To find maximum signal responses difference excitation spectra for zero—10 ppt was calculated (Figure 3B). Ex520/Em570 nm showed maximum response. However, often this may not be the same as best signal to noise ratio, which can be found by dividing the signal by zero level standard deviation [16,17]. Here, optimum S/N ratio → S/N = 9.8 was found for 10 ppt response at Ex480/Em580 nm, which also demonstrated a high signal in Figure 3B. The repeatability of this wavelength pair at different concentrations are shown in Figure 3C. To calculate limits of detection (LOD) and quantification (LOQ) a calibration curve for the low ppt range was constructed (Figure 3D). The response at 0–50 ppt was linear with a good correlation coefficient (R2 = 0.984) and excellent detection limits were calculated (LOD = 3 ppt and LOQ = 10 ppt). A real sample: a coffee machine manometer was leached according to the requirements in SS-EN 16889:2016. The quantity of migrated lead in the test water shall not exceed the guideline value of 0.01 mg/kg (10 ppb). The leached manometer ICP-OES result was 3.5 ± 0.7 ppb, while the fluorescence method result was 3.0 ± 0.04 ppb, i.e., in good correlation.
A (or the) major interference Cu2+ was experimentally tested and compared with Pb2+ with regards to fluorescence response with the Benzo-18-Crown-6-ether as ionophore. The result of this is shown in Figure 4.

4. Discussion

With regards to selectivity the Benzo-18-Crown-6-ether has been demonstrated as highly selective over its five major interferences and demonstrated an average selectivity coefficient for those of pK5A = 5.34 (Ion:pK; Ca2+:5.2; Mg2+:6.3; Cu2+:4.7; Zn2+: 4.9; Cd2+:5.6), which was almost as good as the more commonly used Lead IV inonophore (Selectophore™) [18,19]. This was also the main reason to involve Benzo-18-Crown-6-ether within this study. The detection method is different, but the complexation and co-extraction take place similarly, hence, similar selectivity is expected. A brief selectivity test towards sodium ions was conducted and demonstrated that 1 ppm Na+ gave the same response as 100 ppt Pb2+ ions indicating 10,000 or 5 orders of magnitude in signal response increase (i.e., similar to the pK5A = 5.34 mentioned above) [19]. For the major interference Cu+2 low level detection (50 ppt) was compared (Figure 4), with 18–20% relative signal response for Pb2+ and −1–1% for Cu2+.
Comparisons and a brief overview of literature shows that laboratory instrumental techniques for lead measurements commonly involve ICP-MS (LOD low ppt range) and ICP-OES (LOD low ppb range) [20]. Among potential ultra-sensitive in-situ sensing/detection techniques for drinking water one of the better competitors demonstrate a naked-eye detection of 2 ppb and an instrumental semi-quantitative detection of 190 ppt (0.19 ng/mL) [9]. Further, a recent article demonstrated an interesting lab in syringe concept for in-situ detection of lead ions with a LOD = 23 nmol L−1 (5 ppb) [5]. Another technique, a label-free impedimetric sensing system based on DNAzyme and ordered mesoporous carbon–gold nanoparticles, showed a LOD of 0.2 nmol L−1 (40 ppt) [21]. Another DNAzyme based detection scheme demonstrated a detection limit of 0.7 nM (130 ppt) [22]. One among the top-notch fluorescence techniques for Pb2+ ions demonstrated a detection limit of 1 nmol L−1 (200 ppt), using a polyguanine (G(33))/terbium ions (Tb(3+)) conjugate [23]. The best fluorescence detection we found to date are another DNAzyme technique showing a detection limit of 0.06 nmol L−1 (12 ppt) [24]. Additionally, there are convenient commercial colorimetric test sticks for Pb2+ detection, for example MQuantTM from Merck. However, these test sticks are restricted by a detection limit on the order of low ppm levels.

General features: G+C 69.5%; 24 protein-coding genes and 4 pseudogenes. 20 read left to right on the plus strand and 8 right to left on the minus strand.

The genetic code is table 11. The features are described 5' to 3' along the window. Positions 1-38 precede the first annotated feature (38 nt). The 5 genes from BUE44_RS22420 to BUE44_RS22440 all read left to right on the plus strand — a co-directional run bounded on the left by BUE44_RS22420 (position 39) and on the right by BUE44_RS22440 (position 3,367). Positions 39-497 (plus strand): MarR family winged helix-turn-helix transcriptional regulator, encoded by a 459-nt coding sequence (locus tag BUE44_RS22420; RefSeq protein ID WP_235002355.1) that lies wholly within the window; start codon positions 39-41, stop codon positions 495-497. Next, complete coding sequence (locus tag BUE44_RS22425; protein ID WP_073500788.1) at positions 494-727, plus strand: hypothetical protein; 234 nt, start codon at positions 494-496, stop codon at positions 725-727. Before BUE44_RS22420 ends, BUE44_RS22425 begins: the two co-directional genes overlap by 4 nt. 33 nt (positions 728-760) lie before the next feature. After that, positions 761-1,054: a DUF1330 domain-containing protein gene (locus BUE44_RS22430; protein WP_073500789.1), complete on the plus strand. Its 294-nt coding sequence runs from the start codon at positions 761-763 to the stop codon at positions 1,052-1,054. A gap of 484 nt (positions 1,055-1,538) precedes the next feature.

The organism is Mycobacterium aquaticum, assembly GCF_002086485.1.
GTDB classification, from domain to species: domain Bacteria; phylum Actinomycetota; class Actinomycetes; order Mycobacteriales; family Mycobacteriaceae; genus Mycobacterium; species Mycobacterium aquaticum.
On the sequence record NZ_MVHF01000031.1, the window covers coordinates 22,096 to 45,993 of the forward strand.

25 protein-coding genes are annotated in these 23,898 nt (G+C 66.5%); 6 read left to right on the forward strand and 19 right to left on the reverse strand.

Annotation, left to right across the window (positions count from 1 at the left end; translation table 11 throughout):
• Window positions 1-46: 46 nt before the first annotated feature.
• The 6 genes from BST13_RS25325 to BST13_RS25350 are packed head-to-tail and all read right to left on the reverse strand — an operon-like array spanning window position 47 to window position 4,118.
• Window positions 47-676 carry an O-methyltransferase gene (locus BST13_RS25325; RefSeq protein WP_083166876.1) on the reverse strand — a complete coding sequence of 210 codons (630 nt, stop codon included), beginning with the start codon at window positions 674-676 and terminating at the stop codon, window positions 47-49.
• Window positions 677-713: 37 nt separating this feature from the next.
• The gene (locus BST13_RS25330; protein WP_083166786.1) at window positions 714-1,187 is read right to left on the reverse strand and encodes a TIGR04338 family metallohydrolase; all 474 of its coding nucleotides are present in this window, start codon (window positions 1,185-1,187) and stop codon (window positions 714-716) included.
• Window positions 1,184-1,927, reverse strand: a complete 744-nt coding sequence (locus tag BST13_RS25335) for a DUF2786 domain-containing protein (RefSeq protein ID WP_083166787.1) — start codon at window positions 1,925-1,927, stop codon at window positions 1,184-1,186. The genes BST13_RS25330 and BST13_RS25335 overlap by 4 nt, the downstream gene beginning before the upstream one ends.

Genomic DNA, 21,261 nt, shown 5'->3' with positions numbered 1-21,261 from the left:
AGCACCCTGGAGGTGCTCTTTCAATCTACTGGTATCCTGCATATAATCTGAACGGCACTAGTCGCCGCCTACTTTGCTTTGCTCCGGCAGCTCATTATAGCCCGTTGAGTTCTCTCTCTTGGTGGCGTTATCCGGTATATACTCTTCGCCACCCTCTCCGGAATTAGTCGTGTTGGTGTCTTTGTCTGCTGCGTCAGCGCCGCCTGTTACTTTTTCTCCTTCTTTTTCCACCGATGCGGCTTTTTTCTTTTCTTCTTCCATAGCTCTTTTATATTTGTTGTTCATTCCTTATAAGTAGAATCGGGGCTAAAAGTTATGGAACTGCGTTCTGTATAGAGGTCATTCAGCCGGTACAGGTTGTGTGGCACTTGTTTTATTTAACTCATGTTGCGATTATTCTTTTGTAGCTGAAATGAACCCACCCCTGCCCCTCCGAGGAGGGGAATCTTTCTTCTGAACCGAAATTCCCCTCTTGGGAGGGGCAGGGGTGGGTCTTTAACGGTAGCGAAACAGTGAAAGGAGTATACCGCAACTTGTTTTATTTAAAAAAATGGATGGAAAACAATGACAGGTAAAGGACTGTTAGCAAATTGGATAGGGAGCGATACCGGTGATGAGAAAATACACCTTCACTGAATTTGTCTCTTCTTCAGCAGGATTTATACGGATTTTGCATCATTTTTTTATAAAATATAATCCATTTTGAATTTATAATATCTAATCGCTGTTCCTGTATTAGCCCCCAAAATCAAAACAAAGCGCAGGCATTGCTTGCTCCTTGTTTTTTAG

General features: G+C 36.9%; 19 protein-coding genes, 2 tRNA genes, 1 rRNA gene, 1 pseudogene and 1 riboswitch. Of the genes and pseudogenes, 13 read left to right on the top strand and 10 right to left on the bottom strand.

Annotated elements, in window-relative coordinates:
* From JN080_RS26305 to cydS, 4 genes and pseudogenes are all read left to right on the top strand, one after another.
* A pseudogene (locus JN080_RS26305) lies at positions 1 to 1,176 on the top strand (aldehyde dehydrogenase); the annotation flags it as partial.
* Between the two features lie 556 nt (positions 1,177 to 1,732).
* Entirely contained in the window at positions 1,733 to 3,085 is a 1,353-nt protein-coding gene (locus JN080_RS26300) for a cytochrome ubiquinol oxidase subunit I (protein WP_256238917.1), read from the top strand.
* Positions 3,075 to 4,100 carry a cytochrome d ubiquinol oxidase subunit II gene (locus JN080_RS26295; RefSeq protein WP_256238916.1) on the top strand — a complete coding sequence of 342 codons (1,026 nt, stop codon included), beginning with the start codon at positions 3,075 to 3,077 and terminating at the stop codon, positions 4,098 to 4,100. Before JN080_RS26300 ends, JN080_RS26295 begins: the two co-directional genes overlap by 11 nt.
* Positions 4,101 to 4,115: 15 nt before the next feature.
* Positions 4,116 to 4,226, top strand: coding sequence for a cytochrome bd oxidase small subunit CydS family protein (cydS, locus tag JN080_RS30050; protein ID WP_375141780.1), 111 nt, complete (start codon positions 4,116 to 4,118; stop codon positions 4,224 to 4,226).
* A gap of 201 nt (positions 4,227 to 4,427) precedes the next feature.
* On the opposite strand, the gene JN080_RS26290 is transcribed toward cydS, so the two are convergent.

5. Conclusions

Ultra-sensitive fluorescence and naked-eye detection of Pb2+ in drinking water was demonstrated using low-cost Benzo-18-Crown-6-ether as selection ionophore. A simple test-tube mix and separate technique was successfully developed. Instrumental detection limits were in the low ppt region (LOD = 3, LOQ = 10), and naked-eye detection was on the order of 500 ppt. Coffee machine water samples, leached by a standardized method, correlated well with ICP-OES. Implications are simple and ultra-sensitive lead ion measurements in the field.

Author Contributions

Within this study the author contributions were: conceptualization, A.H. and N.S.; methodology, A.H. and N.S.; validation, A.H. and N.S.; formal analysis, A.H.; investigation, A.H. and N.S.; writing—original draft preparation, A.H.; writing—review and editing, A.H. and N.S.; visualization, A.H. and N.S.

Conflicts of Interest

The authors declare no conflict of interest.

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Figure 1. (A) test tubes with separated octanol/water sensor cocktails: zero level (left) and 500 ppm Pb2+. (B) Cartoon showing the co-extraction three step principle by (B) Pb2+ introduction near one Benzo-18-Crown-6-ether and two Merocyanine 540 molecules. (C) Complexation; (D) phase transfer.
Figure 1. (A) test tubes with separated octanol/water sensor cocktails: zero level (left) and 500 ppm Pb2+. (B) Cartoon showing the co-extraction three step principle by (B) Pb2+ introduction near one Benzo-18-Crown-6-ether and two Merocyanine 540 molecules. (C) Complexation; (D) phase transfer.
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Figure 2. Fluorescence excitation/emission matrix scans of the water phase for Pb2+ ion concentrations of: (A) 0 (B) 10 ppt (C) 500 ppt (D) 500 ppm. Note that the intensity scales are set the same.
Figure 2. Fluorescence excitation/emission matrix scans of the water phase for Pb2+ ion concentrations of: (A) 0 (B) 10 ppt (C) 500 ppt (D) 500 ppm. Note that the intensity scales are set the same.
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Figure 3. (A) Naked eye detection of 500 ppt Pb2+ (left tube), and with less sensitive Lead IV ionophore (right) as comparison. (B) Finding optimized fluorescence wavelengths. (C) Repeatability at different concentrations, first repetition on each concentration in dark orange, second in medium orange and third in light orange. (D) Low ppt level calibration curve for the optimized Ex480/Em580 wavelengths. Limits of detection (LOD) = 3 ppt LOQ = 10 ppt.
Figure 3. (A) Naked eye detection of 500 ppt Pb2+ (left tube), and with less sensitive Lead IV ionophore (right) as comparison. (B) Finding optimized fluorescence wavelengths. (C) Repeatability at different concentrations, first repetition on each concentration in dark orange, second in medium orange and third in light orange. (D) Low ppt level calibration curve for the optimized Ex480/Em580 wavelengths. Limits of detection (LOD) = 3 ppt LOQ = 10 ppt.
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Figure 4. Relative fluorescence signal response for duplicate samples of 50 ppt Pb2+ (blue) and Cu2+ (red), respectively. Benzo-18-Crown-6-ether was used as ionophore for both ions.
Figure 4. Relative fluorescence signal response for duplicate samples of 50 ppt Pb2+ (blue) and Cu2+ (red), respectively. Benzo-18-Crown-6-ether was used as ionophore for both ions.